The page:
Computing in the fast lane Part 2

Montreal – Sam Michael, the technical director, at Williams F1 racing team said that today’s F1 drivers need to be technically aware for controlling the car. In the past, a driver such as Heinz Harold Frentzen, a former driver with Williams, while racing at 330 KPH looked on his own to check tires.

Today, drivers need to be aware of traction control, brake systems, and onboard mapping.

There is a maximum of 400 sensors on a race car. These sensors capture the data for Williams engineers.

This creates an archiving challenge for the team and its storage mandate is in the high terabytes. “Storage is something always being asked for. It always crosses my desk for one or three more terabytes and the speed of that data from a year ago has to be improved. They need it now, not in hours and on occasion they are big data files from the U.K. to the circuit,” said Alex Burns, the COO Williams and its defacto CIO.

Williams has two wind tunnels on its U.K. campus. These wind tunnels are mission critical equipment and IT is at its core. These wind tunnel systems measure the air dynamics of the car. “The only way we can improve the speed of the car is by air dynamics,” Burns said.

Making matters even more challenging is that courses such as the one in Montreal are vastly different than others. For example, in Monaco the race just before Montreal has a circuit with tighter corners and is a slower street course with lots of drags, while Montreal is long and straight with minimal drag.

“We have parts made specifically for Monaco as opposed to Montreal and that is how important the wind tunnels are to the development of these cars. We lean heavily on our IT partners such as Lenovo,” Burns said.

During the off season, Williams devotes its time to the development of new cars and parts. They use an ERP and CAD systems and a product lifecycle management program to manage and configure cars. The rate of production is fast paced. During this past winter Burns said Williams produced 4,000 new parts compared to other businesses with 520 people they would do much less, Burns said.

The Wind tunnel is a bit of black box. You get data but it does not tell the IT staff what to do next, according to Michael.

A system called Computation Fueled Dynamics or CFD is used along with CAD software for stress analysis in the wind tunnel.

“It is a 12 month process from concept to track. The chassis is done in nine months. About 15 years ago it was a two-to-three month process, but it was not refined,” he said.By investing in Lenovo hardware for the CFD system it has enabled Williams to improve by a multiple of three.

Another challenge is basically replicating the entire IT infrastructure every two weeks for F1 races around the world.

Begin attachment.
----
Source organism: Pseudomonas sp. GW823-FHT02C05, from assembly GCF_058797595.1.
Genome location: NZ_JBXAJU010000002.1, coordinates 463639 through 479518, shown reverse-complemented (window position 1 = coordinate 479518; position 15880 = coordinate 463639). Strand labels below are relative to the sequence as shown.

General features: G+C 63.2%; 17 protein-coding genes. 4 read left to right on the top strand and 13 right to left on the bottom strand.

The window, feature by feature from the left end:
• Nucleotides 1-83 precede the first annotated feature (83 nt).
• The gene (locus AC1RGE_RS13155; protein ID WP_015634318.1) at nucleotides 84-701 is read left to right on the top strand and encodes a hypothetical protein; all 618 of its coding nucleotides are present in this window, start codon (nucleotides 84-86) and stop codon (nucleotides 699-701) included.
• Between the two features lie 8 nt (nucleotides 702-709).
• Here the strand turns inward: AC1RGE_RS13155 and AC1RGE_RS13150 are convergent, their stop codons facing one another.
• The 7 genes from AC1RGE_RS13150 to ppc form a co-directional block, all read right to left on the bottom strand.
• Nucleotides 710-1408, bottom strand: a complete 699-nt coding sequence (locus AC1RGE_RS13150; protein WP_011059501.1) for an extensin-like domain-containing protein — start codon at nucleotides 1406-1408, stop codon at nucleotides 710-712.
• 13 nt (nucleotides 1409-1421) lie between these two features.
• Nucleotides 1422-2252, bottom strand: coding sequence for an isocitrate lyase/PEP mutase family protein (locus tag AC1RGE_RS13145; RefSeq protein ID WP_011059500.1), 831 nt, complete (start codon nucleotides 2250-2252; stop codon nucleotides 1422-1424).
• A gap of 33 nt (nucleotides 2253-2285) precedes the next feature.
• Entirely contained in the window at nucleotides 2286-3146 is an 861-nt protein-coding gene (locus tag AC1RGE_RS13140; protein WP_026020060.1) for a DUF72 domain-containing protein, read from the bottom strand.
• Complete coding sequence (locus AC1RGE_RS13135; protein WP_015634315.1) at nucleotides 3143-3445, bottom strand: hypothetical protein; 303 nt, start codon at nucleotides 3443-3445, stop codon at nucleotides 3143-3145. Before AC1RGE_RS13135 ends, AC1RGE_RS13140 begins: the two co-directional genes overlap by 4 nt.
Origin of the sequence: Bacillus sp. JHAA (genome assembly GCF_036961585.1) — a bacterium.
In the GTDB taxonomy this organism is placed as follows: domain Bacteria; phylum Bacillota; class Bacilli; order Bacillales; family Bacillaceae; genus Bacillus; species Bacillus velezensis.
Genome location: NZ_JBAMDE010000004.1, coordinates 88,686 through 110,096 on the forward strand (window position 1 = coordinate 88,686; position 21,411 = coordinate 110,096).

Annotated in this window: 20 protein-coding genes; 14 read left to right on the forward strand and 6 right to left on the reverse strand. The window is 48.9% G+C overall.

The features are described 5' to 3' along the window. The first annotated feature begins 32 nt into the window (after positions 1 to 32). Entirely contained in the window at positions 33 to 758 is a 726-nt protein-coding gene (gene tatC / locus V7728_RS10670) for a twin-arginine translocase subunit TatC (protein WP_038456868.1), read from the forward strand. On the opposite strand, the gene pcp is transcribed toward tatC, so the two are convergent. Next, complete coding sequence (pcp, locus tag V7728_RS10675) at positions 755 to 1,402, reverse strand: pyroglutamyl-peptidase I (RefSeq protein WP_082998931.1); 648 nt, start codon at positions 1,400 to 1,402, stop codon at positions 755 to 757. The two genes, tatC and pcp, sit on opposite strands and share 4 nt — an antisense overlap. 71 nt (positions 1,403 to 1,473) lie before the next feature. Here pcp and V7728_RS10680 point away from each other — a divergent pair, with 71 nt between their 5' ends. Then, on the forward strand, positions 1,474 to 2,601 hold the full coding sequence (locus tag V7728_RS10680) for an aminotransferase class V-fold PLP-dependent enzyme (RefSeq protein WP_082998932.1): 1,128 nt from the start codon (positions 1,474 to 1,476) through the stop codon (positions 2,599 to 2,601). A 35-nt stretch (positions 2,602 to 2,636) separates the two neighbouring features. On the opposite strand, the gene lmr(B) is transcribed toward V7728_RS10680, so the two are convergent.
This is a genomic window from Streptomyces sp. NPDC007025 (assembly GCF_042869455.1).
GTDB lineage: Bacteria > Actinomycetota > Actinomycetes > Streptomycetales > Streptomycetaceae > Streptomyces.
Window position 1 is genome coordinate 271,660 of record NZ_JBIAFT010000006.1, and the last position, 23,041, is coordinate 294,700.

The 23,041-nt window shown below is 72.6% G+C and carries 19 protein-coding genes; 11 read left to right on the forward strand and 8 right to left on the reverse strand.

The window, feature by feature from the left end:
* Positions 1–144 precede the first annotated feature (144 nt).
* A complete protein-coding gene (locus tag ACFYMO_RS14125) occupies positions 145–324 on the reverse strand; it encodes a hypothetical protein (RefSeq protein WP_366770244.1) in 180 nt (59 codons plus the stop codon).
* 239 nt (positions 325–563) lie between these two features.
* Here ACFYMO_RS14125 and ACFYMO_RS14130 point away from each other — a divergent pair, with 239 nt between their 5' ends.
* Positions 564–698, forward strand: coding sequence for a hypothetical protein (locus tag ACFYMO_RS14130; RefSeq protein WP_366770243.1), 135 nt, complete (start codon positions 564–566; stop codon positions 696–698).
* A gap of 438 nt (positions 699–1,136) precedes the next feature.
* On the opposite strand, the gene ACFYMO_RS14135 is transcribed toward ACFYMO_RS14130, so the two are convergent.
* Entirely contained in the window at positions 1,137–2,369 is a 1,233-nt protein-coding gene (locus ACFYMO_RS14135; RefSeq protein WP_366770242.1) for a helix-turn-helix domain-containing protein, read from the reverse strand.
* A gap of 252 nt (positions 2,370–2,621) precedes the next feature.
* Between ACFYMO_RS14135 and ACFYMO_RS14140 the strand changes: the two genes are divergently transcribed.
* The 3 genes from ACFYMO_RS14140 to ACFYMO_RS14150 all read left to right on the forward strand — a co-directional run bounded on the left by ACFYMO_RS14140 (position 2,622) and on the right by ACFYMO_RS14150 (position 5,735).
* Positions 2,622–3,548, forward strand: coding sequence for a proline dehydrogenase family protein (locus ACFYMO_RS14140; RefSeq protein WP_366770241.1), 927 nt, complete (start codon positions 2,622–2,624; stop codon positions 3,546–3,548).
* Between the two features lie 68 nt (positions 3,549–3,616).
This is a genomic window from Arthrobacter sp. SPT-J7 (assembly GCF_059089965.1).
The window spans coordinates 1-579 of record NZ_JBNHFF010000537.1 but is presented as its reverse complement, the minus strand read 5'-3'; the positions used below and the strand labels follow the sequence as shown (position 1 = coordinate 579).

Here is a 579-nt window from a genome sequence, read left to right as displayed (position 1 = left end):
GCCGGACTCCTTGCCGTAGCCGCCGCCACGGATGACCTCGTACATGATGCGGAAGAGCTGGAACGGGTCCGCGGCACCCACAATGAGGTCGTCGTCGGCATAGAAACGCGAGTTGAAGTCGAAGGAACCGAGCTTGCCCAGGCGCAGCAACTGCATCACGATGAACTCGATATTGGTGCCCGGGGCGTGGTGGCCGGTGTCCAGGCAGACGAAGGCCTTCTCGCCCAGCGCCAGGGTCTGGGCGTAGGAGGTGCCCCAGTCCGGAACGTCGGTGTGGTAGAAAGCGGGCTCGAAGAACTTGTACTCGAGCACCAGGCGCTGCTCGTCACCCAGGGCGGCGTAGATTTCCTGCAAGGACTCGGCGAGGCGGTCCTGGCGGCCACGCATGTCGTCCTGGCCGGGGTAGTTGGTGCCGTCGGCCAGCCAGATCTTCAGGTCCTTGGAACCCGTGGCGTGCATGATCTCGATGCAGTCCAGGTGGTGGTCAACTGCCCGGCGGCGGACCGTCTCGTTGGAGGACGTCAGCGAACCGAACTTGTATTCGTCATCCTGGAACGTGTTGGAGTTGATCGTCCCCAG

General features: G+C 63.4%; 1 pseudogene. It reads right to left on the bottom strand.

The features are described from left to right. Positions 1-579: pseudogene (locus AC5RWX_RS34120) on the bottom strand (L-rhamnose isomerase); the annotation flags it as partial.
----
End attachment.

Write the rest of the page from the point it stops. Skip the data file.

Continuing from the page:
Burns calls this the company’s toughest IT challenge. The Lenovo equipment has to be robust, he said. The eight racks of workstations in the garage along with one for each car and engines plus spares needs to be aligned wirelessly to those computers along the pit wall.

That is just the racing part. There are also various people with laptops in the motor home and they too all have to be wireless and connected to the outside world through another partner AT&T.

Lenovo supplies the PC infrastructure to the wind tunnel and at track side. The one thing Burns likes about Lenovo equipment is that it is rugged. “Lenovo (notebooks) can survive after being dropped on to a hard floor. Race engineers are hard folks and expect it to run all the time,” he said.

Beyond racing, Williams is a mid-size business with sales, marketing and other branches. Burns said that the company’s office culture is similar to its track culture. It is all about speed. The only difference Burns added is instead of the finishing line it more about increasing Williams’ speed to market. “It is all about partners and sponsorship and servicing those partners so they get the best value for its sponsorship,” he said.

Williams is a different company than others who make a product and sell it with some margin attached. The business end of Williams is about attracting sponsorships and investing their money to do well on the race track.

“This business is about speed as opposed to time to market. We do things as fast as we can from concept to track and what normal businesses do in a month we do in a week. That is why we need the technical infrastructure and availability that can be shared quickly to keep everyone moving along.”

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Jim Love, Chief Content Officer, IT World Canada

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Paolo Del Nibletto
Paolo Del Nibletto
Editor of Computer Dealer News, covering Canada's IT channel community.

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